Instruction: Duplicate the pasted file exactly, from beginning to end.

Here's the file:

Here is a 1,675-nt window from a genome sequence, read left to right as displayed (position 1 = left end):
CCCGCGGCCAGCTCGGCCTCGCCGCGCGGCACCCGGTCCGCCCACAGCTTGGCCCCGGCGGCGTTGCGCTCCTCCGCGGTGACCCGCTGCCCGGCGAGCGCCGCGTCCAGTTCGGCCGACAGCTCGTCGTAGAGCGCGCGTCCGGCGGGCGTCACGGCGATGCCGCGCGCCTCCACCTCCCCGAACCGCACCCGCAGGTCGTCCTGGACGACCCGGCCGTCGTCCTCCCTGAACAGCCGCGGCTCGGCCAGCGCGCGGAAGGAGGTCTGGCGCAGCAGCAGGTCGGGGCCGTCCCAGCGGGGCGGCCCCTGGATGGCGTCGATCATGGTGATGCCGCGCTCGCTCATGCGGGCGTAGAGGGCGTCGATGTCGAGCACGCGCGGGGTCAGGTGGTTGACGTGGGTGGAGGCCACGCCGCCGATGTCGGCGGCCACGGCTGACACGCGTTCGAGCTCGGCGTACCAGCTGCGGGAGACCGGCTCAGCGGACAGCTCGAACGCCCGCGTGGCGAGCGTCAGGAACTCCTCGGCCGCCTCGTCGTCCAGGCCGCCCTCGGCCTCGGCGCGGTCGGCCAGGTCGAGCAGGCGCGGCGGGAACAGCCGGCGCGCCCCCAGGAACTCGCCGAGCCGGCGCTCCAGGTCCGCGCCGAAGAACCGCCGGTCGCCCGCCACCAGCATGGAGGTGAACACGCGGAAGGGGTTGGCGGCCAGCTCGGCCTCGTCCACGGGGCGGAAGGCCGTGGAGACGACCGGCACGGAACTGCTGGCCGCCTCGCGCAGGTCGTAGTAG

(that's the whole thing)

Here is a 1,675-nt window from a genome sequence, read left to right as displayed (position 1 = left end):
CCCGCGGCCAGCTCGGCCTCGCCGCGCGGCACCCGGTCCGCCCACAGCTTGGCCCCGGCGGCGTTGCGCTCCTCCGCGGTGACCCGCTGCCCGGCGAGCGCCGCGTCCAGTTCGGCCGACAGCTCGTCGTAGAGCGCGCGTCCGGCGGGCGTCACGGCGATGCCGCGCGCCTCCACCTCCCCGAACCGCACCCGCAGGTCGTCCTGGACGACCCGGCCGTCGTCCTCCCTGAACAGCCGCGGCTCGGCCAGCGCGCGGAAGGAGGTCTGGCGCAGCAGCAGGTCGGGGCCGTCCCAGCGGGGCGGCCCCTGGATGGCGTCGATCATGGTGATGCCGCGCTCGCTCATGCGGGCGTAGAGGGCGTCGATGTCGAGCACGCGCGGGGTCAGGTGGTTGACGTGGGTGGAGGCCACGCCGCCGATGTCGGCGGCCACGGCTGACACGCGTTCGAGCTCGGCGTACCAGCTGCGGGAGACCGGCTCAGCGGACAGCTCGAACGCCCGCGTGGCGAGCGTCAGGAACTCCTCGGCCGCCTCGTCGTCCAGGCCGCCCTCGGCCTCGGCGCGGTCGGCCAGGTCGAGCAGGCGCGGCGGGAACAGCCGGCGCGCCCCCAGGAACTCGCCGAGCCGGCGCTCCAGGTCCGCGCCGAAGAACCGCCGGTCGCCCGCCACCAGCATGGAGGTGAACACGCGGAAGGGGTTGGCGGCCAGCTCGGCCTCGTCCACGGGGCGGAAGGCCGTGGAGACGACCGGCACGGAACTGCTGGCCGCCTCGCGCAGGTCGTAGTAG